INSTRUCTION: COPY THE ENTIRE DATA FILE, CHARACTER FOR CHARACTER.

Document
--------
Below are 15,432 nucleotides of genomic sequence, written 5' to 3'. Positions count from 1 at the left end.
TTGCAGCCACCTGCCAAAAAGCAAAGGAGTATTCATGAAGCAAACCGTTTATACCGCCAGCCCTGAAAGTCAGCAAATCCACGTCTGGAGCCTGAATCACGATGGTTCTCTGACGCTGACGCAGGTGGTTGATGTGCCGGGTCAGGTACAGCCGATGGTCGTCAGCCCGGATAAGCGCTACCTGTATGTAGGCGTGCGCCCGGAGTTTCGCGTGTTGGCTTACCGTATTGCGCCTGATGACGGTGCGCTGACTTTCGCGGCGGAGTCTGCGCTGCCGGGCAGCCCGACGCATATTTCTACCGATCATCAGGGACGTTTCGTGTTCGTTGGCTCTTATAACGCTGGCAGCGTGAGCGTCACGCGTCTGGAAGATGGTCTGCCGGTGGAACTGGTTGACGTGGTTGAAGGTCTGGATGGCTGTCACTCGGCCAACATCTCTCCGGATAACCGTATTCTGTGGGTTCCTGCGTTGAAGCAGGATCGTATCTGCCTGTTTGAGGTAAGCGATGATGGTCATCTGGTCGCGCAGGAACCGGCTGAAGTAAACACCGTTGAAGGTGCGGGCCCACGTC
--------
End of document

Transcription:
Below are 15,432 nucleotides of genomic sequence, written 5' to 3'. Positions count from 1 at the left end.
TTGCAGCCACCTGCCAAAAAGCAAAGGAGTATTCATGAAGCAAACCGTTTATACCGCCAGCCCTGAAAGTCAGCAAATCCACGTCTGGAGCCTGAATCACGATGGTTCTCTGACGCTGACGCAGGTGGTTGATGTGCCGGGTCAGGTACAGCCGATGGTCGTCAGCCCGGATAAGCGCTACCTGTATGTAGGCGTGCGCCCGGAGTTTCGCGTGTTGGCTTACCGTATTGCGCCTGATGACGGTGCGCTGACTTTCGCGGCGGAGTCTGCGCTGCCGGGCAGCCCGACGCATATTTCTACCGATCATCAGGGACGTTTCGTGTTCGTTGGCTCTTATAACGCTGGCAGCGTGAGCGTCACGCGTCTGGAAGATGGTCTGCCGGTGGAACTGGTTGACGTGGTTGAAGGTCTGGATGGCTGTCACTCGGCCAACATCTCTCCGGATAACCGTATTCTGTGGGTTCCTGCGTTGAAGCAGGATCGTATCTGCCTGTTTGAGGTAAGCGATGATGGTCATCTGGTCGCGCAGGAACCGGCTGAAGTAAACACCGTTGAAGGTGCGGGCCCACGTC